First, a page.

A bill in Nebraska that would authorise banks to sell cryptocurrency services is moving ahead.

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Nebraska senators also backed legislation that would enable state banks to encourage crypto transactions similar to those permitted in Wyoming.

Nebraska lawmakers are working on legislation that would authorise state banks to have cryptocurrency services.

State Senators supported the bill in the first of three mandatory votes in the legislature on Sunday, with 39 legislators voting to advance the bill for enrolment and preliminary review.

Introduced in January by Republican Mike Flood, Legislature Bill 649 seeks to enact the Nebraska Financial Innovation Act and create digital asset depository institutions, as well as provide for their charter, service, oversight, and regulation.

The initiative would reportedly make Nebraska the second state in the United States to set up a formal charter for cryptocurrency-powered banks, allowing them to facilitate crypto transactions. Wyoming was the first state to do so, chartering its first cryptobank in September 2020.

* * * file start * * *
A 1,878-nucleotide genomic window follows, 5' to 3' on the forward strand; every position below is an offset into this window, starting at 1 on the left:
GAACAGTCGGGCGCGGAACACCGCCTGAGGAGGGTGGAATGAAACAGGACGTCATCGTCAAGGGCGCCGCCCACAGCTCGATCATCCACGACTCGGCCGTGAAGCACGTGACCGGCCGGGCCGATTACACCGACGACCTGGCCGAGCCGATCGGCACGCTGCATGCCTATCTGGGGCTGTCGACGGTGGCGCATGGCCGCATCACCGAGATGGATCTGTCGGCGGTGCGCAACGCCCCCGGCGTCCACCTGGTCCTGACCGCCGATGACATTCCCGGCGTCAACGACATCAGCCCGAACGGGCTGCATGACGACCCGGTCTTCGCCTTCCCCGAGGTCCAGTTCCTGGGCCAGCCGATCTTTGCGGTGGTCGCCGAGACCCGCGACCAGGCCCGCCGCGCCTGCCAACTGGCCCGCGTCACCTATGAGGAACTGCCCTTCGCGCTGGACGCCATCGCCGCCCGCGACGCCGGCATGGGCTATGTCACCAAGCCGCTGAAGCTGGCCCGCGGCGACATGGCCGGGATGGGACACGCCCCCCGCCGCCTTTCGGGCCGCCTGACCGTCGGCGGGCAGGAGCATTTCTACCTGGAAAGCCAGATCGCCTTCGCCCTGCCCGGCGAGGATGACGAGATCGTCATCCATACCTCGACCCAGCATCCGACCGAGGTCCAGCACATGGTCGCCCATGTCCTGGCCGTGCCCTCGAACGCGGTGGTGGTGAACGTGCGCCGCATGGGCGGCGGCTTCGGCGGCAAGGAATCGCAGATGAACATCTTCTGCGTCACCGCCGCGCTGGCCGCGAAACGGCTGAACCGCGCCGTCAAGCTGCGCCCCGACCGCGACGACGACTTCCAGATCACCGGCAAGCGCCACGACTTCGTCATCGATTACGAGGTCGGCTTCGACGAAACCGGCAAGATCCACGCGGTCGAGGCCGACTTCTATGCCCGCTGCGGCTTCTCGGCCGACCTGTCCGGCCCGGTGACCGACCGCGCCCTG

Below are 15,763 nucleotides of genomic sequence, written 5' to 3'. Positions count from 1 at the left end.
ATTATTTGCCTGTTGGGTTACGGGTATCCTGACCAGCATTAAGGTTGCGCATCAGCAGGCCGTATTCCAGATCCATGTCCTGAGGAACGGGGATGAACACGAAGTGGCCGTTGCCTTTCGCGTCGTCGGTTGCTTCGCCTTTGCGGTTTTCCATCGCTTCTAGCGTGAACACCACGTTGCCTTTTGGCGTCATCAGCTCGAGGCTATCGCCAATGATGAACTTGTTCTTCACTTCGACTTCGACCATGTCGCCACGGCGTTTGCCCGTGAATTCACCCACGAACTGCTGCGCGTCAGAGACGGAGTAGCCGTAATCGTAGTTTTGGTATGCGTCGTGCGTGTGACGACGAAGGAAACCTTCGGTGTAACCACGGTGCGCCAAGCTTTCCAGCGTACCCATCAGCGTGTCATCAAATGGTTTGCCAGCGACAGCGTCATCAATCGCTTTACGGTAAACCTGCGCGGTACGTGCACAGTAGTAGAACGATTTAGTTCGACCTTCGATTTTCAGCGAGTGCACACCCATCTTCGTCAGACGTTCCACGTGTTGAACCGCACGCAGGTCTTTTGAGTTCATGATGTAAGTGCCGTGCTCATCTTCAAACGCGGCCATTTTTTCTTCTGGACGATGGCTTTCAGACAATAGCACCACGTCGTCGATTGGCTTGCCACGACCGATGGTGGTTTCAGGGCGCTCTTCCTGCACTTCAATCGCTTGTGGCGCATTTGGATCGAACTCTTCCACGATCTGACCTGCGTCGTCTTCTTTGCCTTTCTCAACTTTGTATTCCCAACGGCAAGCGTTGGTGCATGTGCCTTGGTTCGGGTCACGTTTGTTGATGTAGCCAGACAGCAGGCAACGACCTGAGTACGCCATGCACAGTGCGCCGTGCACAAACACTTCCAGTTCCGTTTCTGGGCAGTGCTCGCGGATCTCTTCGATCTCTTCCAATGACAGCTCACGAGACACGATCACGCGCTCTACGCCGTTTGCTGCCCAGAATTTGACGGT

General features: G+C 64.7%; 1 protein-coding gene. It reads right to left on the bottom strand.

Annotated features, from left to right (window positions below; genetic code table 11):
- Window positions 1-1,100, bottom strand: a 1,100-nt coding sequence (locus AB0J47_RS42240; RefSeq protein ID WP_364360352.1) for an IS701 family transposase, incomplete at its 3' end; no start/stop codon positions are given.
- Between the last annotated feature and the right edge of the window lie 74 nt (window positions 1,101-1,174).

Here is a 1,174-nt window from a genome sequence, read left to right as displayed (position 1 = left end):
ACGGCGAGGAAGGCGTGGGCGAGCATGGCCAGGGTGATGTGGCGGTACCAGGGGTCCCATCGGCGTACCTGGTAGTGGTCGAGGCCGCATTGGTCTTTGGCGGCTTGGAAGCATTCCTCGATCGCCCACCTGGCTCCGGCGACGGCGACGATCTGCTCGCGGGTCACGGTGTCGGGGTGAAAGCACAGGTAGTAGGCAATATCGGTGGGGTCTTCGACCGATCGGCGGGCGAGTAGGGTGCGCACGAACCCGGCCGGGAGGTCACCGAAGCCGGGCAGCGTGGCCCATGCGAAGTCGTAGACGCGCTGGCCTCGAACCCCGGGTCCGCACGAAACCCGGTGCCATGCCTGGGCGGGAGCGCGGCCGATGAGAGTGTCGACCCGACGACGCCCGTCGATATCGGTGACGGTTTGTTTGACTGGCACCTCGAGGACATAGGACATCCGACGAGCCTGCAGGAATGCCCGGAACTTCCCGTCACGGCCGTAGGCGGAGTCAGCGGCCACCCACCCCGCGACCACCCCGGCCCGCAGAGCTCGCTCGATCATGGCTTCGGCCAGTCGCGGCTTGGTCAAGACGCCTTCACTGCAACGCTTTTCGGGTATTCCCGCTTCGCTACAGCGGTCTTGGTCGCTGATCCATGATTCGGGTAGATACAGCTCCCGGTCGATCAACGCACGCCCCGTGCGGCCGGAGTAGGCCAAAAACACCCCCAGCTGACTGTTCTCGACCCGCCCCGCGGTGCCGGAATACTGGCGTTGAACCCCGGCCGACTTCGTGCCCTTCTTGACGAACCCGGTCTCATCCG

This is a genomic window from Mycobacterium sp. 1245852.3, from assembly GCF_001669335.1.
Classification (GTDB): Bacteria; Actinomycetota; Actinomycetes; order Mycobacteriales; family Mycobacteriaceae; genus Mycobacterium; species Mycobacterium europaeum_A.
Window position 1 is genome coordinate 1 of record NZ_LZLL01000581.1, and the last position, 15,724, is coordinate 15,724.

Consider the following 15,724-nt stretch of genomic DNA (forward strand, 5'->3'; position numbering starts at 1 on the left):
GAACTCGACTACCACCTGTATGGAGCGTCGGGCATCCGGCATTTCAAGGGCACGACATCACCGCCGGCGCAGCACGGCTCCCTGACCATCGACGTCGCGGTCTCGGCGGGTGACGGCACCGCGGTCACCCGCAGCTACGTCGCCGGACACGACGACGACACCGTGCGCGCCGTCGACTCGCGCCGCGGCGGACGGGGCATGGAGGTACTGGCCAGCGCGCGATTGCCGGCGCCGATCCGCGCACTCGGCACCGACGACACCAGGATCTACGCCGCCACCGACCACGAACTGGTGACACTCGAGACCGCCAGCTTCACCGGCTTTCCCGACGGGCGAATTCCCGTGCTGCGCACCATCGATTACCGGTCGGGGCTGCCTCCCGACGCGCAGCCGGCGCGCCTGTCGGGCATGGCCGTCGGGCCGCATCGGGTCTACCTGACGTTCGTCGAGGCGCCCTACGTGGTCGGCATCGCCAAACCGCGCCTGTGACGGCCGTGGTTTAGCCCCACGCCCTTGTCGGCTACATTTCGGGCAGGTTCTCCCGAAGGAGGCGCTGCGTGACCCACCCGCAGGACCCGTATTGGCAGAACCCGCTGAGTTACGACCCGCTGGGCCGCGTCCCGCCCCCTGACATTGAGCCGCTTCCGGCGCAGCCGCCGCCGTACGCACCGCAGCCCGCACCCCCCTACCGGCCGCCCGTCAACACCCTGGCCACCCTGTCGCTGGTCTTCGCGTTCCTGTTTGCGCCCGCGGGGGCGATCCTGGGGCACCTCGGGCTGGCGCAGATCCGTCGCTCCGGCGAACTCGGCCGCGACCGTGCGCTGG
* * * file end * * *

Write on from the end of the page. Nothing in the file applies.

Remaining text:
Senator Flood said that he proposed the bill after speaking with a friend who has wanted to join the cryptocurrency business in Wyoming. Flood said that the measure gives Nebraska the chance to be an early adopter of cryptocurrencies, which will help it profit from technology and finance jobs. “This is a once-in-a-lifetime opportunity for not only my district, but the entire state of Nebraska,” he added.

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Some lawmakers challenged if it was appropriate for the state to enter the crypto room, voicing concern about the measure’s implications. Senator Steve Erdman allegedly said, “This bill is nowhere near being in a form where it could pass.”

Flood initially introduced two crypto-based bills, one of which specifies standards for banks including custodial services, providing classifications of intangible properties and related technologies such as smart contracts and private keys. After a similar hearing in February, the regulatory effort has stalled.

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